Meeting the eyes and smile of some random person stopped in the store and just gazing around to find the piano happened often. What happened next was always amazing and unpredictable. Some folks would collect themselves and whatever bags they had momentarily set down and scurry away on some quickly-remembered errand, almost as if they had been caught napping at work. Some folks would pretend not to have shared my greeting and keep scanning the store. Some folks would stay focused on listening and watching, even from far across the atrium, until the end of the song or sometimes until the end of the set, intent on the music. Some folks took the time to approach the piano and stand closer until I finished whatever I happened to be playing. The people who showed interest, it seemed, always were the most interested when I played music one wouldn’t expect to hear playing in a large, elegant department store: ragtime, dramatic Rachmaninoff, Chopin or Beethoven, odd arrangements of TV theme music. Their interest wasn’t derisive, it was mostly curious and (I’m glad to say) appreciative. Random people told me how pleasant it was to hear music other than the top-40 sound tracks most retail stores use, but I began to understand something else was going on. The only way I can describe it is that the folks who listened somehow had a need for the music.

A Nordstrom piano player was not supposed to be an entertainer, in the sense that many street musicians actually have a carefully-constructed performance that produces donations in the guitar case (for example), so I wasn’t thinking or attempting to put on a show, but it started to be clear to me that people wanted some sort of presentation in the music, especially when they stopped to listen. Their generous offer of musical time with me needed to be met with a satisfying musical experience that sent them along to the next purchase or errand. People expected more, and Nordstrom was about exceeding customers’ expectations, even when that included making live music for them.

This challenged me to not only play the very best I could but also to assemble the music I used in a way that listeners felt was satisfying and somehow complete, all spontaneously and without much (if any) direct input from the listeners. Sure, I was often asked for the same song multiple times each shift, but if that happened I had to figure out how to turn out a fresh “product” each time, or weave together a medley with a clear musical direction — beginning, middle, end — and a satisfying arc of emotion. I’m sure I kludged a few loser playlists back in the day, but over time, people taught me what worked, and I started to get better at it.

There were a few setbacks, but I’m still grateful. One crowded holiday some college frat brat came up behind me while I was playing and lifted my arms and hands off the keys. He’s lucky he didn’t get clocked on both sides of his head — pianists have fairly well-developed arm and back muscles — and instead received only a smile and a nod and very little interruption in the music. There was always the superior person who scoffed: “I can play that piece much better than you!” (yup: really happened…a lot) or who observed loudly to companions: “He must really be desperate to waste such talent on Nordstrom.” They all got a smile, sometimes a grin. They all helped teach me about live performance and what it takes to produce one in a very un-concert-like environment. Every one of them gave me a gift I could take back to the recital hall and use in some way. Often, in addition to giving a smile to these difficult customers, I’d intentionally play a wrong note in an obvious way just to further their superior self impression, often to the delight of other folks standing by who had observed and heard the interchange. In this way, even the hard stuff became pleasant — almost a game — and my fear of going into the crucible of a concert hall lessened.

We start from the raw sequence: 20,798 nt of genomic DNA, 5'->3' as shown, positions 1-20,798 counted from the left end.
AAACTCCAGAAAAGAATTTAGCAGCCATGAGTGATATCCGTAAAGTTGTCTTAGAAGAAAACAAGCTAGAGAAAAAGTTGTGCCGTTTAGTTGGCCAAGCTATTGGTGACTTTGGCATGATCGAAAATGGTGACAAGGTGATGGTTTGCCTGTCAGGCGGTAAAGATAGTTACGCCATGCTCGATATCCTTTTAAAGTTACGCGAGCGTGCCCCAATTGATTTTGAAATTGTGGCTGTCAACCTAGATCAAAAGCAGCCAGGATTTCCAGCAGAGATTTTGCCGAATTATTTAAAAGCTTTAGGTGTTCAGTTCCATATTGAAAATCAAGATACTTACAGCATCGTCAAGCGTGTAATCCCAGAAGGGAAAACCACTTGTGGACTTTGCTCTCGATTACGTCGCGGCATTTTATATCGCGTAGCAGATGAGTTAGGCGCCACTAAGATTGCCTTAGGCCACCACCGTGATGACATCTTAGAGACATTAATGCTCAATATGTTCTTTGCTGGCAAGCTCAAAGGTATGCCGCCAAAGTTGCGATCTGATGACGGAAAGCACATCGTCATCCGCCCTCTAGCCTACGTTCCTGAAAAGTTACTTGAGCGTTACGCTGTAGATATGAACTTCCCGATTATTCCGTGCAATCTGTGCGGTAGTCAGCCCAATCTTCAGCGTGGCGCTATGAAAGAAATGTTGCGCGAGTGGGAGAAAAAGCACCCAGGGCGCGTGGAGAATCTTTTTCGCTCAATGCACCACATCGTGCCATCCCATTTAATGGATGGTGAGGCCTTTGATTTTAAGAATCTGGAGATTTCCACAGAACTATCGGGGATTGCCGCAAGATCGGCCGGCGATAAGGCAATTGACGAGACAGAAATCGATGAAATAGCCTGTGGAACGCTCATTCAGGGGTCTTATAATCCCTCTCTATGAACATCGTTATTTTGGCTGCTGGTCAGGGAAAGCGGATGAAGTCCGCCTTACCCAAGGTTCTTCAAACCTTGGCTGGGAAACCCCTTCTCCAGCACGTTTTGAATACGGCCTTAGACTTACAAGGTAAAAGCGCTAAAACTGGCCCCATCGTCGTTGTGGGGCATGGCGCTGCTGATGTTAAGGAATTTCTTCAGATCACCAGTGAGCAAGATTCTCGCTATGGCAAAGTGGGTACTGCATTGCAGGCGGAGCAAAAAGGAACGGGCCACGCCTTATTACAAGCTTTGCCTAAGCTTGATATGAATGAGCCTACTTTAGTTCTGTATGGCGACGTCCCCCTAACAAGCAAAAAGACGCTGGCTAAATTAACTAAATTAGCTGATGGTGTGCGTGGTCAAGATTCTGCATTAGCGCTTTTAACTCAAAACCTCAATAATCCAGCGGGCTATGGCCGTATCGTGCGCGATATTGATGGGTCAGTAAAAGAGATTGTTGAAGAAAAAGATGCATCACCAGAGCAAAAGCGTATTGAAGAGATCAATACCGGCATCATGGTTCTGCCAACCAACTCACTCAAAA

Like the trapeze artists who intentionally fail a stunt twice to build their engagement with the audience, playing at Nordstrom taught me the value of vulnerability and the joy of sharing a listening experience with an audience. So much of what appears as live music in a concert hall situation is about an audience’s expectation of virtuosity from the performer — of how he or she will “interpret” some classic, difficult work. Will he be able to play the really hard part? Will the interpretation be “correct?” If it is a premiere, will the piece of music and the performance pass critical muster in the highbrow word of musical sophistication? The opposite of that was happening to me at Nordstrom, even if I played the same music I took into a formal concert: all those formal expectations, while still there, took the form of a delightful shared journey with the audience.

So I’m writing today with thanks for Nordstrom. Playing piano at Nordstrom literally kept me fed and housed when I had no other income. Nordstrom taught me the importance of being able to perform under any circumstances, and to make every rendition of the latest Disney tune fresh, even if playing it for the tenth time in four hours. But my biggest gratitude for Nordstrom goes to the people who came there: employees, shoppers, folks just passing through from one part of the mall to another. Without Nordstrom and its commitment to having a grand piano and pianist in every store, the people who listened there would never have inspired me and taught me to do what I do today, and I’d be just another guy in a tux on a stage with a big piano.

Happy Thanksgiving! Thank you Nordstrom!

Blessed